At a later point, when they have enough money, they can hire devs and get their product developed using open-source bit by bit. Or if the no code app fulfils all their requirements, even better, this averts the need to build a custom app from the bare bones.
Simple Use Cases and Side Projects
No code tools fit best for simple apps and websites, as stated before.
I’ll try to elaborate this with an example, say I need to set up a blog and want a feature that would enable me put a few selective articles behind a paywall. For this, though being a developer, I would pick a no code solution like Substack or a mix of Webflow and Patreon. I wouldn’t reinvent the wheel for simple use cases unless I am launching something in direct competition to these services.
In contrast to this, if I was starting up a business like, say, a gamified platform for learning Physics. I would always develop it from scratch using open-source tech for obvious reasons.
So, if you are working on side-projects that are not so important, maybe when just experimenting with things. Or you want to build simple stuff that a no code platform already offers and are certain that you wouldn’t want many customizations in the near future. Just go ahead with a no code platform.
Developing An MVP (Minimum Viable Product)
If you have a relatively complex idea, like coming up with a tech product discovery and recommendation service like ProductHunt. Instead of jumping right into developing it from the bare bones, you would want to build a prototype of the service having bare minimum features to test the waters or show it to the investors. A no code tool could help you come up with an MVP quick. But again, this is subjective.
If you build an MVP using open source, you can build upon that, adding new features as opposed to starting from the ground up all over again.
The Real Reason Behind the No Code Rage
No code tools and platforms like Construct, a no code game builder, Thunkable, a no code android app builder, website builders like Wix, and more have been in existence for like forever. The no code concept is not entirely new. Then what really happened that caused so much stir of late?
Well, it’s because of the PANDEMIC. It cut most of the jobs. The economy was hit pretty bad, industries specifically travel and hospitality, literally came to a standstill. People were let go or wages were cut down. This triggered a surge of people starting online businesses, approx.—1.5 million, through 2020 and 2021.
In addition, as our world became remote-first, the brick and mortar businesses realized the necessity of having an online presence. These reasons combined spawned an unprecedented demand for systems that would enable them transition online quick and thus the no code rage.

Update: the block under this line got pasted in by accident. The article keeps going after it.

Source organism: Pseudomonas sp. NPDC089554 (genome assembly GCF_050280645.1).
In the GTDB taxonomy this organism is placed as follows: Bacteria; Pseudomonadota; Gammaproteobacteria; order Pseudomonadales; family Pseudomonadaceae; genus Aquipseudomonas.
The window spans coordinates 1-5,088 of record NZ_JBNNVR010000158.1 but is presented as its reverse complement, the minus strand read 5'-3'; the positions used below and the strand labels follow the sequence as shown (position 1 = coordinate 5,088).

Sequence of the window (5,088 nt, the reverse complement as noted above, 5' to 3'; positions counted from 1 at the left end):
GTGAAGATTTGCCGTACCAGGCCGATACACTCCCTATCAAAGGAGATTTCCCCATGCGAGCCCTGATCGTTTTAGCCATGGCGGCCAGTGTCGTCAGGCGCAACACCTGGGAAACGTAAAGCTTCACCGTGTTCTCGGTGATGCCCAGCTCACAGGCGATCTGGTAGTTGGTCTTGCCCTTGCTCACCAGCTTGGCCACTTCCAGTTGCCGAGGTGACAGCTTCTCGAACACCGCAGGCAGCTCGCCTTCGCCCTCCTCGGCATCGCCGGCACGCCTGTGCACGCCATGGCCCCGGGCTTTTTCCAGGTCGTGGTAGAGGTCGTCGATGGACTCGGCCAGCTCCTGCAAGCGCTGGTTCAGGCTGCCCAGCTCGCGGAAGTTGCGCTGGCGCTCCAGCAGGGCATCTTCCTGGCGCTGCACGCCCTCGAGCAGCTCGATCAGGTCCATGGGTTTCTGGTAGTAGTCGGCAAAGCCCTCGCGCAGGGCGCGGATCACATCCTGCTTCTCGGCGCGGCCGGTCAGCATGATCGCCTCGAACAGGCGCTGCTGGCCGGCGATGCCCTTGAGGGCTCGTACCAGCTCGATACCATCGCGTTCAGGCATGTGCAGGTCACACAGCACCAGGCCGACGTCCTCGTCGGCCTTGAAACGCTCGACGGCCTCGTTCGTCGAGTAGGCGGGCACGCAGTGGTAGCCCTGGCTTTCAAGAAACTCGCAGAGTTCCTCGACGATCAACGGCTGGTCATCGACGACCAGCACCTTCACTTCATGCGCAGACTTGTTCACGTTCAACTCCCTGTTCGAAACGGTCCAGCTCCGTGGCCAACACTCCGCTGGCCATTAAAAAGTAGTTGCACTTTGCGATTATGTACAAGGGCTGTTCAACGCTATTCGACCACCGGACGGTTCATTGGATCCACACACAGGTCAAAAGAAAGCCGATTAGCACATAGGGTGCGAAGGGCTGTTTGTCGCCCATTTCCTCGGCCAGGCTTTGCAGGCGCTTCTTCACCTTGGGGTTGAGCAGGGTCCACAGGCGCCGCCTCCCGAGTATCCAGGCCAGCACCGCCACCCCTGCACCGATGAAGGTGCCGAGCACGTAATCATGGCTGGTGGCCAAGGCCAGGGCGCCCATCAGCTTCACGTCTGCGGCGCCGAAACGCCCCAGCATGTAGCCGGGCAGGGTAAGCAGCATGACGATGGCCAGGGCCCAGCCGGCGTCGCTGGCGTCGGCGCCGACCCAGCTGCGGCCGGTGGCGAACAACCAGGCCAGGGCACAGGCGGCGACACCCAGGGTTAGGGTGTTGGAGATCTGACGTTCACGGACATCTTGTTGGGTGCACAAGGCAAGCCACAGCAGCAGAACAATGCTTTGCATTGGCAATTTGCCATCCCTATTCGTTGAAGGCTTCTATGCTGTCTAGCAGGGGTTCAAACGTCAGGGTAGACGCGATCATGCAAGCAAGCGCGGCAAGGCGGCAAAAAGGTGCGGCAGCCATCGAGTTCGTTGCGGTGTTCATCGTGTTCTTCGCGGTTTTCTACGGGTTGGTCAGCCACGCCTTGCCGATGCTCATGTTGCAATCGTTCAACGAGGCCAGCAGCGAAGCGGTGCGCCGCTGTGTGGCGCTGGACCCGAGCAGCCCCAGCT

Now let’s find out why developing a complex app like and at the scale of Facebook, Instagram or Netflix is not reasonable using these no code tools.
Why Can’t We Build Complex Apps Like Facebook Or Instagram With No Code Tools?
Besides building the user interface, one of the first steps when developing any application is to design the data model. And apps as big and complex as Facebook have a polyglot persistence architecture. This is primarily to leverage different database technologies to fulfil different persistence requirements in the application.
For instance, to store relationships like persisting friends of a user, friends of friends, what rock band a user likes, what food preferences they have in common with their friends, etc., a relational database like MySQL or a graph database like Neo4J would fit best.
For low latency access of all the frequently accessed data, we can implement a cache using a key-value store like Redis or Memcache. We can use the same key-value data store to store user sessions.
To enable businesses run ads on our portal, we need a payment system. For this, we need ACID transactions and strong consistency; this makes a relational database the best fit.
To enhance our application’s user experience, we need to recommend new content to keep the users engaged. A graph database would fit best to implement a recommendation system.
To implement the search feature that would enable the users search for their friends, pages, groups, marketplaces, products, etc., we can use a mix of a documented oriented store like Elasticsearch and a graph database like Neo4J for running a contextual search.
Next up is analytics. To understand user behavior, we need to set up an analytics system. This would make sense of the data generated by the users. We can do this with a wide-column database like Cassandra or HBase.
Businesses continually evolve and the algorithms are continually tweaked based on analytics data and social trends. Short videos is one good case in point. TikTok surpassed Google to be the most popular website of 2021 because of the popularity of the short video format. YouTube and Facebook, Instagram played catchup with YouTube shorts and Reels, respectively, to stay relevant.
I can go on, but I believe you get the gist. Picking the fitting persistence technology and designing the data models for these applications is complex and needs a lot of brainstorming. And the same goes for every component in the architecture, like when picking the right message queue, programming language (backend, frontend), and so on.
I do not see how all this can be accomplished without having the freedom to pick the fitting technology and access to the code.